Harry Josephine Giles has created a show at this year’s Edinburgh Festival Fringe exploring the symbolism of a drone. Giles tells Giverny Masso how their work brings together politics and emotion
What was the inspiration behind Drone?
I’ve been working on the text for six years now, and when I started writing it, it was when drones were really starting to emerge into social consciousness. People were starting to understand that they’re military weapons, and I got really interested in what a terrifyingly symbolic technology they are. They’re all about surveillance and violence at a distance. They became a way of talking about my own life and my own anxiety and I essentially started imagining myself as a drone. That was quite a scary thing to do, but it produced a bunch of ideas that I liked.
What form does the show take?
Drone is a live, poetic cabaret. There’s me doing some narrative poetry, then we’ve got live musician Neil Simpson and live video artist Jamie Wardrop. It’s the three of us working together as a cabaret band to tell the story of a drone. She’s a military aircraft, but she’s also an office worker and she’s everything else that a drone can be. The show is part of the Made in Scotland showcase, which is a line-up of some of the best shows Scotland has to offer in theatre, music and dance.
How would you characterise your work?
My work is about political feeling. I’ve got a strong political background and I’ve been involved in activist campaigning for a while, but, in theatre, what really matters is connecting with the emotional reality of politics. It’s about messing with the idea that politics is this separate thing that requires strategic rational action, whereas actually it’s an ordinary part of everyone’s lives.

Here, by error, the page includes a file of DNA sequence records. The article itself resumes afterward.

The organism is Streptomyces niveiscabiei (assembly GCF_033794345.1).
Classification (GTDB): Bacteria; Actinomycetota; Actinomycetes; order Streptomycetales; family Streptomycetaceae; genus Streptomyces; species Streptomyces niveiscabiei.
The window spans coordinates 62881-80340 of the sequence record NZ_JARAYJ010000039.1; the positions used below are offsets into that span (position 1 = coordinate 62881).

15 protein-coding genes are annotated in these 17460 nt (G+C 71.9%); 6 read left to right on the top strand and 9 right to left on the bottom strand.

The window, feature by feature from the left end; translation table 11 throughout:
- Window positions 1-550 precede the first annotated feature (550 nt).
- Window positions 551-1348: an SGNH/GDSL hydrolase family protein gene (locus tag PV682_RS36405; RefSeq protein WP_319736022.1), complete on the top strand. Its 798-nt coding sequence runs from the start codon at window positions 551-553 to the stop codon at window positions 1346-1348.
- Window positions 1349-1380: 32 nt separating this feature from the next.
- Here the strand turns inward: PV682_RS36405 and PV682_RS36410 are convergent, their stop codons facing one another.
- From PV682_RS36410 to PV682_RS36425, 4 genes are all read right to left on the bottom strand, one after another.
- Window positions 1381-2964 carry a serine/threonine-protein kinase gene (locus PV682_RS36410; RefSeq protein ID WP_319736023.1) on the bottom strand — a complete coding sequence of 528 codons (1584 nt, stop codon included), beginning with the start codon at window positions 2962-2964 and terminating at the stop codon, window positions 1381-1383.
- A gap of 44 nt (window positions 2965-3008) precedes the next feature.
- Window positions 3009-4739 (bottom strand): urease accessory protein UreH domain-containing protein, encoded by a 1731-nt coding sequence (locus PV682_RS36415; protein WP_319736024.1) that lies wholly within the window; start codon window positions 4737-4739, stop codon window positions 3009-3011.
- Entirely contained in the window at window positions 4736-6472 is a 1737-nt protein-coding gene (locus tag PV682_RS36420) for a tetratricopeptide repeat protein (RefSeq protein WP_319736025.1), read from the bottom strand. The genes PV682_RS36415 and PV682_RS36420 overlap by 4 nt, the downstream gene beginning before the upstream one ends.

How did you get into performance making?
I don’t remember a time when I wasn’t doing it. I grew up in Orkney in the northern Isles of Scotland. Community arts is a huge part of life in the islands; I don’t know anyone in Orkney who isn’t involved in some part of artistic production, whether it’s theatre, music, storytelling or something else. The idea that it should just be part of your life is normal. The more I did it as an adult, the more I thought: ‘That’s probably what I should do with my life.’
What other projects are you working on?
I also run a regular cabaret event at Summerhall in Edinburgh called Anatomy and that’s been going for seven years. As well as a performing, I have a career as a writer and poet, so I’m working on my next book that will be out in 2020, which is a sci-fi verse novel about Orkney. I’m also doing a little bit of organisation at the moment around trans and non-binary people at the fringe. There’s a bunch of amazing folk with amazing shows, so we are raising awareness of those shows around the hashtag #TransFringe. It’s very inspired by the Fringe of Colour project.
Training: MA in theatre directing at East 15 Acting School, London (2009-10); PhD in creative writing at University of Stirling (2016-present)
First professional role: Environment officer for Edinburgh Festivals (2011-14)
Drone runs at Summerhall until August 17. More information is available here: tickets.edfringe.com/whats-on/drone